“Would you have a chance to look over my essay tonight?” Whenever someone asks me that question, I do a quick mental review of what I have going on at the moment: Is it exam season? Do I have papers of my own to write? Is my next article due tomorrow? However, that mental rundown is more of a personal ritual than an evaluation of whether I actually have the time to help my friend or peer. I will almost certainly nod in the affirmative and then take thirty minutes out of my personal paper writing time to edit and proofread that person’s paper. I use editing and proofreading to procrastinate, especially during exam season. It is therapeutic for me to analyze and evaluate other papers. Not only do I get the chance to release my inner editor, but it has also served to bring me closer to some of my peers, particularly in the Humanities.
Since first year, I have offered my editing services to all of my peers in a low-key way and, while some of those editing jobs have only been one-off occurrences, others have led to beautiful friendships. As I write this, there is one specific person I am thinking of. We have been trading papers for four years, and it has been an absolute pleasure to watch my friend’s writing style improve. We have taught each other valuable lessons that are applicable to both writing and life. For instance, my friend has a tendency to write beautifully constructed, yet extremely long sentences. This is amazing, and those are often the sentences I love the most because of their depth and musicality. However, they can at times be labyrinths that cause one to forget the original intention of the sentence or even the paper as a whole. Now when I correct my friend’s work, those sentences are not as plentiful as they used to be, yet the prose is still magnificent and elegant.
On the other hand, when I receive my papers back from said friend, the comments tend to run from extremely enthusiastic, which is always encouraging, to insightful and constructive. I have, thanks to guidance from my peers, learned how to properly structure my sentences, make my ideas more accessible, and craft theses I really believe in. I have also learned to step away from my thesaurus and reuse words for the sake of clarity. More does not always mean better, which is something I learned while writing philosophy papers in second year.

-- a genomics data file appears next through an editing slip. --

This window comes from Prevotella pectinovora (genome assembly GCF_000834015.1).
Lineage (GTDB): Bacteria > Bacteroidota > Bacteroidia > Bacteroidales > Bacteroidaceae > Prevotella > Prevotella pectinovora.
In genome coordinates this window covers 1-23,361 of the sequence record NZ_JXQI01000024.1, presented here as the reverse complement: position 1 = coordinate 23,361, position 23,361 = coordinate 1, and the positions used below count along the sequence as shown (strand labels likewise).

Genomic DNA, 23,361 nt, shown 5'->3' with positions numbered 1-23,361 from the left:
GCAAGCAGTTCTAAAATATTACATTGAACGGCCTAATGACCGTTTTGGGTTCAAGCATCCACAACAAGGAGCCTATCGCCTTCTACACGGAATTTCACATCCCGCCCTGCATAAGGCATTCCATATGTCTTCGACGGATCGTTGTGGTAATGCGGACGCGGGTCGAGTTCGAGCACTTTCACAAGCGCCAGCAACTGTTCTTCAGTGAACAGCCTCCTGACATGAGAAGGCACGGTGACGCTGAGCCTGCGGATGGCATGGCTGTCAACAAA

All that to say, I’ve been going over my past blog posts and I want to apologize to any loyal readers who have had to read and reread the sentence “[B]ut if there is one thing Humanities has taught me…” followed by an enthralling insight about my program, over and over.
What I should have realized by now is that Humanities will never stop teaching me new things.
I will never be able to sum up the fundamental lessons the program has taught me in a sentence or even two. However, before I attempt to retire this apparently well-loved phrase in my blog posts, I plan to use it one last time.
If there is one thing Humanities has taught me it is that relationships, good, solid ones, can be built upon anything, even a shared love of the Oxford comma. Hold onto those friends who edit your essays. In four years they might be critiquing your thesis, peer reviewing an academic article you wrote, or writing you a recommendation for a volunteer position or the job you’ve always wanted. In four years you might be where I am today, facing graduation and the rest of my life. But the thing is, I am not afraid. I know who I am, as much as one can know that, and if I doubt myself, well, I have a team of people behind me who will give me advice. Editors are like surgeons in that they make small, precise movements to improve their patients (also known as papers). They want you to improve and get better. I may take their advice or not, but the fact that they are willing to give it to me, to take the time to think and focus on me for a moment, is magical.